Passing over the external history of this controversy—which our author has given with great clearness, and placed in interesting points of view—as well as much other matter of deep interest for which, as well as for the more ample details of the respective theories, and the arguments with which the great disputants met each other, we must refer our readers to the work itself, with the earnest hope that they will not forego the benefit of a careful study of so rare a production,—we shall now proceed to examine, as far as our limits will permit, these two antagonistic systems.

Philosophical systems are suggested and conditionated by human experience. But, not only is that experience which is common to man allowed to exercise an undue authority, and, from a mere condition, to be elevated to the rank of an ultiand his habits, formed amid the elegant dissoluteness of a wealthy city, he was addicted, up to the time of his conversion, in the highest degree to sensual pleasure. His mother was a woman of exemplary piety; and had, from his earliest years, Jabored to restrain his hot and jovial temper, and to initiate him into the Christian life.

It appears that, from an early period, Augustine was subject to severe conflicts between an enlightened conscience and his voluptuous propensities. It is not surprising, therefore, that, in the full career of pleasure and ambition, and at the age of nineteen, he should have found strong and peculiar charms in the doctrines of the Manichæans; a sect who referred the origin of sin to the necessary weakness of man, arising from his union with matter, the great principle of evil. In such a doctrine, the voluptuous heart could find relief from the rebukes of conscience.

When he was released from the bonds of this sect, and, under the full conviction of moral obligation and the power of divine love, entered into the fellowship of Christ, the revulsion of feeling which he naturally experienced led him zealously to oppose the doctrines which he had once espoused. Hence one of his earliest works against this sect, was his first book on Free Will;

a work which he afterwards completed while a presbyter at Hippo, and in which he endeavored to refute the theory of the Manichæans on the origin of evil. They derived evil from a distinct nature, which was coeternal with God; Augustine, from the free will of man.” The composition of this treatise is a remarkable event in the history of Augustine. In it, he clearly exhibits the will as endowed with the power of choosing good or evil; and solves at once the question respecting the origin of the sin of the first man.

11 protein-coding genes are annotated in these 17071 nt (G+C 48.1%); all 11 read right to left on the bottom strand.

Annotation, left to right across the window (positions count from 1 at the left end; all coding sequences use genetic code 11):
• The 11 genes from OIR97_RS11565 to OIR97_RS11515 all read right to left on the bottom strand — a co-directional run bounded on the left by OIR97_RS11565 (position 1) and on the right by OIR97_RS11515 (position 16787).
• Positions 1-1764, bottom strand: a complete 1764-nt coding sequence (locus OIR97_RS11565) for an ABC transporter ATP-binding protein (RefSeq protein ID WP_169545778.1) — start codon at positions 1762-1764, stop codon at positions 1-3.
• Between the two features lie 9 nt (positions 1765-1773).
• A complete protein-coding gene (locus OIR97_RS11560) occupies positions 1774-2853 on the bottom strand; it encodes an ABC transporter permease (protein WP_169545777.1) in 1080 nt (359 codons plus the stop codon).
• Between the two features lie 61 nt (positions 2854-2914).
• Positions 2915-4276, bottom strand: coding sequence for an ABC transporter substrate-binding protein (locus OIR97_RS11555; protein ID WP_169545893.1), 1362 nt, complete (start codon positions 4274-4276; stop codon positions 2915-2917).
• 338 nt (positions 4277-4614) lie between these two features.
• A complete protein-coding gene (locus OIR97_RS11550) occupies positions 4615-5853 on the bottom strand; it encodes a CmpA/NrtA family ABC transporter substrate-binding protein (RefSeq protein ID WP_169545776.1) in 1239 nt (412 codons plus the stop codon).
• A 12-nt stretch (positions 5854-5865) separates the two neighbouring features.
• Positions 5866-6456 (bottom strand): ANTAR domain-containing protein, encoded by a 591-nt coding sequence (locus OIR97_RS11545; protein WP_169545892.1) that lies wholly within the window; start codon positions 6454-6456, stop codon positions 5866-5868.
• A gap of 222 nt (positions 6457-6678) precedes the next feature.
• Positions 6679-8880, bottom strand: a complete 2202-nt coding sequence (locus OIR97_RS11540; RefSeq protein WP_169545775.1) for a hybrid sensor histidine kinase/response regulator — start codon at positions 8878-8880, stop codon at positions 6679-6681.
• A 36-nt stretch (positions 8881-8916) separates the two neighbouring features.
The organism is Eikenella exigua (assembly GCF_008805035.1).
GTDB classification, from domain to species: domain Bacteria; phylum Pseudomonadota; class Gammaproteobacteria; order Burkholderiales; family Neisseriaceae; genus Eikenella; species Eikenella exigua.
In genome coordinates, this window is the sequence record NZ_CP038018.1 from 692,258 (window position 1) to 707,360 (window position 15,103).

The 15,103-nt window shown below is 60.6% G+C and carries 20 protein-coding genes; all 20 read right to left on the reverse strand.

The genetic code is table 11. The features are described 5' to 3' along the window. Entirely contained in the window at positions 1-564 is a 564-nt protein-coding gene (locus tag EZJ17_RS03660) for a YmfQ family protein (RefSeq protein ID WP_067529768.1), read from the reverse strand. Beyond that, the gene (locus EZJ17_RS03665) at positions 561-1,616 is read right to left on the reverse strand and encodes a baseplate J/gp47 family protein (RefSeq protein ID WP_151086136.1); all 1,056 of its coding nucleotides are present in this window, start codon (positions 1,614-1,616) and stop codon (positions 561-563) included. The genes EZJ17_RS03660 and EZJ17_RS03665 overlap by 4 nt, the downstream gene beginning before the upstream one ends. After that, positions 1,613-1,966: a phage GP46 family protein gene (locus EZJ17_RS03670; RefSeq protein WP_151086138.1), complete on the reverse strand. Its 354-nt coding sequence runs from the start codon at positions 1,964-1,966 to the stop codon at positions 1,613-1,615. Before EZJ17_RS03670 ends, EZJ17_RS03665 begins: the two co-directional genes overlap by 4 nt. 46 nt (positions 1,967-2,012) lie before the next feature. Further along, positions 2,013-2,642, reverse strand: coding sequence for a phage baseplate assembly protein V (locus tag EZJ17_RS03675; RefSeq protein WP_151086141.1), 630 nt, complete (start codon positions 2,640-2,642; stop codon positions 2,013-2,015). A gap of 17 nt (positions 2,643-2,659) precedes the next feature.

No man perhaps ever went through a severer ordeal in turning from the “carnal” to the "spiritual mind,” than this venerable and distinguished man. After he had become a disciple of the “ pious Ambrose," and had abandoned the Manichæans, and while he was drawn by sincere aspirations towards a higher life, “ his heart was still encompassed by the allurements of life. “Worldly concerns, it is true, had no longer any charm for him; but love still held his heart a captive. In this disquietude, and impelled by his longing for a better mode of life, he went to Simplicianus, formerly a rhetorician, and a zealous Christian, and who afterwards succeeded Ambrose in the episcopal chair at Milan. With some emotion, he heard from him the account of the conversion of Victorianus. Soon after this, a certain Potitianus described to him the life of St. Anthony, and the conversion of two high commissaries. This made the most lively impression on his heart. He betook himself to a garden, where his friend Alypius followed him, who had been present at the conversation. A violent contest arose between his sensual and spiritual nature. He knew the better; and yet sensuality and the power of habit held him a prisoner in their chains. He fell into à violent passion. He tore his hair; smote his forehead; grasped his knees. He then withdrew a little from Alypius, and cast himself under a fig-tree. A flood of tears broke forth; and he implored the divine mercy for grace. Augustine believed he heard a divine voice, calling to him in the words : Tolle, lege ; Tolle, lege:—Take up, read; Take up, read. He dried his tears; rose up; went forth where Alypius sat, and where he had been reading the book of the apostle. He seized and opened it; and the first words on which his eyes fell, were Rom. 13: 13,—not in rioting and drunkenness, not in chambering and wantonness, not in strife and envying ; but put ye on the Lord Jesus Christ, and make not provision for the flesh to fulfil the lusts thereof. Now his heart was completely changed and converted to God. He went with Alypius to his mother. With joy she learned the change which had taken place in her son. Now Augustine was at rest. External things no longer troubled his heart, and he began quietly to meditate on the manner in which he should direct his future life."

There were obviously two elements co-working to form Augustine's views of original sin ;—the doctrine of the Manichæans respecting the seat of the evil principle, and his own experience of the “ law in his members, warring against the law of his mind.” He had indeed abandoned the sect of the Mani. chæans, and had even written against their doctrines, on the points where these doctrines invaded moral responsibility, and that freedom of the will on which alone responsibility can be based. With respect to the origin of evil, he rejected their theory of a coeternal evil principle. But there were points in